New York Magazine

Skip to content, or skip to search.

Skip to content, or skip to search.

Food: Best Pastries


It stands to reason that the best arbiters of pastry in New York would be transplanted Frenchmen and -women, forever pursuing the flakiest croissants, the creamiest éclairs, and the airiest macaroons. The alleged deficits of American flour notwithstanding, exceptional croissants can be found with some frequency on this side of the big pond. But cakes are the supreme challenge. "Payard Pâtisserie 1032 Lexington Avenue, near 73rd Street; 717-5252 is the only place that knows how to make a Saint-Honoré," says Annie, a French-language teacher reluctant to reveal her full name for fear of exposing an unseemly obsession with the puff pastry. Jacques Letalon, a musician and video and music coordinator, concurs. "It has some elegance, some refinement," he says, which can be attributed to pastry chef François Payard's unique combination of precision and artistry, evident in signature creations like the Louvre (hazelnut dacquoise, chocolate and hazelnut mousses), New York, New York (madeleine biscuit, berry syrup, berries, and cream-cheese mousse), and the Vendôme (licorice meringue, chocolate mousse, and vanilla crème brûlée). Payard is a true neighborhood asset, filling every edible need from baguettes and croissants to canapés and quiche. Plus there's a spectacular array of ice creams and sorbets, and sandwiches like croques monsieur and pan bagnat.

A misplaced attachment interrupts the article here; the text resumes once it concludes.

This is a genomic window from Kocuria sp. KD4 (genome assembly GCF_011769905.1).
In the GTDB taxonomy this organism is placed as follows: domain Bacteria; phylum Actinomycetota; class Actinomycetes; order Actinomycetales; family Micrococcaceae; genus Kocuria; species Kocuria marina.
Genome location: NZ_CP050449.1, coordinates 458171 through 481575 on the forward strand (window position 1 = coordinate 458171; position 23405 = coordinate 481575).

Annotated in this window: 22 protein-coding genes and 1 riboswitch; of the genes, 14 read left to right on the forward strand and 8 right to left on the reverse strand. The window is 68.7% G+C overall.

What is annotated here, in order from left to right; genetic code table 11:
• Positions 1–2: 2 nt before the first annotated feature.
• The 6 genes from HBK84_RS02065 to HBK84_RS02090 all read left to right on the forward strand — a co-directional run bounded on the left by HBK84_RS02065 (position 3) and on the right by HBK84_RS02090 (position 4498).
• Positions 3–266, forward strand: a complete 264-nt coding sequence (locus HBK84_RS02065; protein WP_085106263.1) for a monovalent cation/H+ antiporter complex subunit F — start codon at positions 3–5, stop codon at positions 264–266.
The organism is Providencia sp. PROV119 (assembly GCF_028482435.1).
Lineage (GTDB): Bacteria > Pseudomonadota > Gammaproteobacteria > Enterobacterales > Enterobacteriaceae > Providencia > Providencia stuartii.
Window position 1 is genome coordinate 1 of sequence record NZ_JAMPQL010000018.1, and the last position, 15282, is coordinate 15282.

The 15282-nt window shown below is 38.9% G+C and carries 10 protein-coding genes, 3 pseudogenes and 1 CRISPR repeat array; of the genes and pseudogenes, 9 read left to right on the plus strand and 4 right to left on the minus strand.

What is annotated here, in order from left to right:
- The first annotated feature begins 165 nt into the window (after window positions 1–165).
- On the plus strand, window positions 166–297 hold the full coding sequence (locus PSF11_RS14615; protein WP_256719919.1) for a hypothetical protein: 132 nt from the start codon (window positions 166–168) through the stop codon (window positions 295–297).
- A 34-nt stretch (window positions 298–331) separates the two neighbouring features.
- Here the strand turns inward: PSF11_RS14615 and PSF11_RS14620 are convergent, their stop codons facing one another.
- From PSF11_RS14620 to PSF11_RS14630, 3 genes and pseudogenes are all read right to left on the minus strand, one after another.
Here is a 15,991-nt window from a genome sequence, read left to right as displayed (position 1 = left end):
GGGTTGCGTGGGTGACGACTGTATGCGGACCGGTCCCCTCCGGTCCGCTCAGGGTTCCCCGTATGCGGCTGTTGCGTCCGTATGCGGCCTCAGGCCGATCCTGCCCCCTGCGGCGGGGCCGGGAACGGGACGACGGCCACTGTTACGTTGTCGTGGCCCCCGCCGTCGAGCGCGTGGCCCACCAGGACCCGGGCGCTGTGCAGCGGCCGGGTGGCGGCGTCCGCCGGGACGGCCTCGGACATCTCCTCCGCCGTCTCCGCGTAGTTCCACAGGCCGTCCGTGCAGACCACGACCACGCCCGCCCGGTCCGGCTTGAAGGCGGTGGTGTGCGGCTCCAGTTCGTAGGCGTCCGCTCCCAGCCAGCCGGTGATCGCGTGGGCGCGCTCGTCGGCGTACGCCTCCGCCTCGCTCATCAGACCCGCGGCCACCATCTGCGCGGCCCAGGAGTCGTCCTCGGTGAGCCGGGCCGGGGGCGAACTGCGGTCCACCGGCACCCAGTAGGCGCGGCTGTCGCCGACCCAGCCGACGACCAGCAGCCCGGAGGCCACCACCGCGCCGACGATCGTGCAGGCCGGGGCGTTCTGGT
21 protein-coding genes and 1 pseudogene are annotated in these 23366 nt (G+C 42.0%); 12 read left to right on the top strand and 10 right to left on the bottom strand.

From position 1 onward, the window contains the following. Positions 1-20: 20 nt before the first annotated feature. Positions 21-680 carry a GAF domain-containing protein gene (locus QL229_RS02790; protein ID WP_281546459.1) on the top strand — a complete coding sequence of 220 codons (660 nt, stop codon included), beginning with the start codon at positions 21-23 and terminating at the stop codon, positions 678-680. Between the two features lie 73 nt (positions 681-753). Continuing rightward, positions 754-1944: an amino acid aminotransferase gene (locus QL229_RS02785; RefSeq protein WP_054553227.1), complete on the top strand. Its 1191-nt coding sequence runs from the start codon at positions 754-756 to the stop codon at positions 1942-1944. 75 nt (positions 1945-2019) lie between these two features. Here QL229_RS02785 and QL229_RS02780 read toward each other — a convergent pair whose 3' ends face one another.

Still, Payard's attempt to please everyone reflects an un-Gallic attitude. And sure enough, Guillaume Foss, an administrative assistant at the French Institute/Alliance Française, insists that Pâtisserie Claude (187 West 4th Street; 255-5911) is New York's most authentic French bakery. "The guy's really rude," he says, "but it's worth it."


Current Issue
Subscribe to New York

Give a Gift